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Transforming local authority organisation

Pillar 1

Mobilise and enhance technical and human resources


Change management induced by integrating ICT into administrative departments requires strong political backing: the digital transformation will take place over the long-term and involve a dedicated team working closely with all the administrative services.

The constraints of human, technical, financial and administrative resources the authorities in developing cities may have to face are far from an obstacle to the use of ICT. The introduction of digital technology can even be an opportunity for leapfrogging and moving forward by giving preference to free or inexpensive tools and solutions.

Evaluate the uptake of computer equipment and digital tools used daily by municipal staff

In preparation, a few elements of diagnosis are necessary to assess the initial situation (digital maturity), and digital development potential.

Key questions

Diagnosis of municipal digital maturity


Digitalization of the local authorities of intermediate cities

Programmes for the gradual modernisation of procedures and the boosting of average-sized cities local authorities’ digital skills.

The Philippines set up a national programme to modernise procedures within the administrations at the beginning of the 2000s. This programme was gradually extended to local authorities.

The municipalities of Caloocan, Muntinlupa, Antipolo and Tagaytay, for example, implemented strategies to modernise procedures within their administrations within the scope of the Government Information Systems Plan (GISP) approved and adopted as a framework for all the computerisation efforts of key services and operations.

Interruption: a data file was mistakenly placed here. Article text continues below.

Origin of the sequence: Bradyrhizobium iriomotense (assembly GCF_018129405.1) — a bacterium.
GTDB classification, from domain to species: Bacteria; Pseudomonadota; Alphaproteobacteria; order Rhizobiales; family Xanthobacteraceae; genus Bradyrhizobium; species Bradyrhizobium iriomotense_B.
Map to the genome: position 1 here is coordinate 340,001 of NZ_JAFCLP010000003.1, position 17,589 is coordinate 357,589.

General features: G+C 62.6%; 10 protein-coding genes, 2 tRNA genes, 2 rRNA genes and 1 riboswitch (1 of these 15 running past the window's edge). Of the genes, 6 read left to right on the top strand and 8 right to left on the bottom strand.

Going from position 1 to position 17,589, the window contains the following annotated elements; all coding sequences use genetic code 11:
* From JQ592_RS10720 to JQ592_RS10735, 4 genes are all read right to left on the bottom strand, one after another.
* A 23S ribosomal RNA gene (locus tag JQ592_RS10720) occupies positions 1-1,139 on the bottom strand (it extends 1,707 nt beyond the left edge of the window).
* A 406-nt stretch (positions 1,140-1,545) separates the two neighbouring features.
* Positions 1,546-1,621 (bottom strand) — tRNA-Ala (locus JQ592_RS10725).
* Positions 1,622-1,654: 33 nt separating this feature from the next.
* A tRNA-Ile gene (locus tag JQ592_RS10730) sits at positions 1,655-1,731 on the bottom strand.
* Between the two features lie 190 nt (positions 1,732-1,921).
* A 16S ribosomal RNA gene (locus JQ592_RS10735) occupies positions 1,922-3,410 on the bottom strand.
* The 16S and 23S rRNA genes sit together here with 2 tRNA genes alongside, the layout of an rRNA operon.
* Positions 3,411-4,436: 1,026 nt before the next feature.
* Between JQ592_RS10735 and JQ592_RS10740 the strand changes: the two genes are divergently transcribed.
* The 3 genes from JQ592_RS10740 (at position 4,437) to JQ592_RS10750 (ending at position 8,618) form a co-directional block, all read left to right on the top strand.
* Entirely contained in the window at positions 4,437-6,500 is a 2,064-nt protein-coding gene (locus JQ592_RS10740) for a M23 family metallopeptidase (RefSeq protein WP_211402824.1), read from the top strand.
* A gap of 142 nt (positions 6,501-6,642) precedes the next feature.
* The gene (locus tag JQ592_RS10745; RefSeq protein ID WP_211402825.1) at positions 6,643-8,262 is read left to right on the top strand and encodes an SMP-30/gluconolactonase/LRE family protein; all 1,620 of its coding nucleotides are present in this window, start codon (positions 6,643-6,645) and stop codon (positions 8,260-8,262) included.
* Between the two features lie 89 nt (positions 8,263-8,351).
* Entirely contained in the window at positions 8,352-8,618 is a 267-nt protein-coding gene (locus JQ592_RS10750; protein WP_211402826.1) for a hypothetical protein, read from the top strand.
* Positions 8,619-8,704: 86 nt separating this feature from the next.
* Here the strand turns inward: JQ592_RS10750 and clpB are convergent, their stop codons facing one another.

None of these municipalities had Internet access for all their departments in 2010, and Caloocan had no Internet access at all. The municipal authorities nonetheless devoted resources to introducing this programme, for example at Tagaytay and Muntinlupa, where a job position was created specially. This measure was to be implemented by Caloocan and Antipolo.

In addition, the municipalities rallied technical assistance to improve the skills of their departments: Caloocan and Muntinlupa have a dedicated department, Management Information Systems; which acts as preferential contact; Antipolo preferred to consult its software vendor, Amellar Corporation; Agaytay enlisted the services of private technicians.

At Muntinlupa, emphasis was placed on e-governance, improving the website as a priority. The three other cities preferred to set themselves the goal of improving e-government by developing specific administrative applications on the Internet, requiring user identification.

Lessons learnt

Develop the digital skills of the city’s staff

The collaborative approach is unavoidable to be able to successfully introduce digital technology in the departments and the way the local authority works. There are three decisive success factors.

  • The process must be supported by a decision-maker (leader) and a technical manager, who will be both driving force and king pin of the local digital transformation. They should interact with legitimacy and conviction towards all the stakeholders: other elected representatives, local public officers (users), consultants supporting the transformation, technician-developers. Their knowledge of digital methods and especially their experience in launching major projects and stimulating and coordinating other agents’ initiatives should enable the departments to go beyond their confines.
  • The use of technical skills to support digital transformation. This can be expressed as internal recruitment of new skills sets: developers (computer experts and programmers) specialising in data management and analysis. This can also involve consulting firms who help to design strategies (on the data managed by the city, the uptake of digital tools, etc.) and solutions.
  • Training, to help local administrative staff own the stakes, take charge of the new tools and become stakeholders and initiators of the digital transformation.